HONOLULU (HawaiiNewsNow) - As teacher participation in "work to the rule" demonstrations has swelled in recent weeks, some educators say the state is trying to undermine their protests.
A memo issued last week by the state Department of Education said that teachers could be required to work beyond their seven-hour work day for school related activities that's usually done on a volunteer basis.
"The contract is more than just hours and teachers realize that," said Jim Williams, a member of the Board of Education.
"Teachers are professionals and we know that they put in extra hours."
Lack of progress in contract talks between the state and the teacher union prompted teachers at Campbell High School to conduct the first "work to the rule" protest three weeks ago.
Since then, the movement has grown to include teachers from 85 schools statewide.
Many who took part in today's protests said they were incensed by the state's memo.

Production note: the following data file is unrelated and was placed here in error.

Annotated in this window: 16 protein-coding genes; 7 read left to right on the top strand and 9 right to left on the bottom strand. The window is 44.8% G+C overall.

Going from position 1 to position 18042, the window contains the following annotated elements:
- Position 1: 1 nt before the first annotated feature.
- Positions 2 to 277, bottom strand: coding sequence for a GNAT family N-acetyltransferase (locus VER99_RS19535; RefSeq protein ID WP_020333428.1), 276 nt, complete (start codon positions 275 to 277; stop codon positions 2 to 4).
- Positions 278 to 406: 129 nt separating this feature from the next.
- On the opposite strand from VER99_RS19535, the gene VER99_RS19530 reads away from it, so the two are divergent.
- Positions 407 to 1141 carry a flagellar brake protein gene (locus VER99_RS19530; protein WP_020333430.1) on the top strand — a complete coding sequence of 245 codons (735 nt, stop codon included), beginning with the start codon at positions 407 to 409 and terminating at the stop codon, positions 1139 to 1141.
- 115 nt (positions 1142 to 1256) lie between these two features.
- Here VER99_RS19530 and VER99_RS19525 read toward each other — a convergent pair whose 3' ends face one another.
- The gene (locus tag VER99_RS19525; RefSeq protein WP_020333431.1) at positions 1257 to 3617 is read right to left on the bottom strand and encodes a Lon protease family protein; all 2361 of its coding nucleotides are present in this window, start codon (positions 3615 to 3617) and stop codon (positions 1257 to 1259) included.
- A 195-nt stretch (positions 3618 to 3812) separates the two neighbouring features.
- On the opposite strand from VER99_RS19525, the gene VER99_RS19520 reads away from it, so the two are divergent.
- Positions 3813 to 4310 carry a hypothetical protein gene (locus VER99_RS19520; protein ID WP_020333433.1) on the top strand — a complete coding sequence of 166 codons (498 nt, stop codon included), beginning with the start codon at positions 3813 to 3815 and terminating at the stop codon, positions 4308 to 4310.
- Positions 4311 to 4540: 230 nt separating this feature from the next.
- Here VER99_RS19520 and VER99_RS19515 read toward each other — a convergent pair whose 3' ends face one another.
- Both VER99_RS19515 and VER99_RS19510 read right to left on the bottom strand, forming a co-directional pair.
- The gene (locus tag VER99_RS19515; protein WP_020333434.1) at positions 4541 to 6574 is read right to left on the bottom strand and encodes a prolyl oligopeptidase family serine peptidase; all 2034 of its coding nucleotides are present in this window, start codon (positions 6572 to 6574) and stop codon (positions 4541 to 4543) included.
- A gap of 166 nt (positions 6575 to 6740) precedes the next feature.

"I was definitely angry at that comment ... trying to force us to volunteer. A lot of teachers already volunteer," said Campbell High School teacher Jester Galiza, who is an unpaid coach for the school cross country team.
"When I saw those comments, I felt like all of those volunteer hours that I put in were undermined and unappreciated."
Farrington High School teacher Larry Wayman added:
"For some someone in the business community ... to say to me that you know you need to be in your classroom, I just found that to be insulting and insensitive to what educators do."
Today's protests come a day after negotiators from the state and teacher's union met to discuss the latest proposal from the state.
But so far, there's little indication of a deal is imminent.